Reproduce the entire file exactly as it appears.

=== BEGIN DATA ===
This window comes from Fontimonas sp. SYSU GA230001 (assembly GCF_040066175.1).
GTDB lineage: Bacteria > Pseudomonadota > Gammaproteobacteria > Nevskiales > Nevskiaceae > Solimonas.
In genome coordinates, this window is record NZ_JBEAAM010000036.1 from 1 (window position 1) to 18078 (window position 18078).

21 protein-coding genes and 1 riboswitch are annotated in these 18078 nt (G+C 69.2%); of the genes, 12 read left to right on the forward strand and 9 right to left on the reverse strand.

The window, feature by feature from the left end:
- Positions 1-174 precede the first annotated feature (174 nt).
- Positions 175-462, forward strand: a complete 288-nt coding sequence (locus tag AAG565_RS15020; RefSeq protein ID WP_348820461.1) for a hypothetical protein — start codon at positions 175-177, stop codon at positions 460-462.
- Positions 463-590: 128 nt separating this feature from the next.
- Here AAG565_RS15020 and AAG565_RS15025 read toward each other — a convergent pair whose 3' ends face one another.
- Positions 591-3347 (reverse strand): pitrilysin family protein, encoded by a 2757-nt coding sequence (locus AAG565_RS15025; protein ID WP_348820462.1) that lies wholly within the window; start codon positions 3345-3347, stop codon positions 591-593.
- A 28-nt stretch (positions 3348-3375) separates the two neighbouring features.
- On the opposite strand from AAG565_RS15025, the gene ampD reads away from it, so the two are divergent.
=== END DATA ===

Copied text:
This window comes from Fontimonas sp. SYSU GA230001 (assembly GCF_040066175.1).
GTDB lineage: Bacteria > Pseudomonadota > Gammaproteobacteria > Nevskiales > Nevskiaceae > Solimonas.
In genome coordinates, this window is record NZ_JBEAAM010000036.1 from 1 (window position 1) to 18078 (window position 18078).

21 protein-coding genes and 1 riboswitch are annotated in these 18078 nt (G+C 69.2%); of the genes, 12 read left to right on the forward strand and 9 right to left on the reverse strand.

The window, feature by feature from the left end:
- Positions 1-174 precede the first annotated feature (174 nt).
- Positions 175-462, forward strand: a complete 288-nt coding sequence (locus tag AAG565_RS15020; RefSeq protein ID WP_348820461.1) for a hypothetical protein — start codon at positions 175-177, stop codon at positions 460-462.
- Positions 463-590: 128 nt separating this feature from the next.
- Here AAG565_RS15020 and AAG565_RS15025 read toward each other — a convergent pair whose 3' ends face one another.
- Positions 591-3347 (reverse strand): pitrilysin family protein, encoded by a 2757-nt coding sequence (locus AAG565_RS15025; protein ID WP_348820462.1) that lies wholly within the window; start codon positions 3345-3347, stop codon positions 591-593.
- A 28-nt stretch (positions 3348-3375) separates the two neighbouring features.
- On the opposite strand from AAG565_RS15025, the gene ampD reads away from it, so the two are divergent.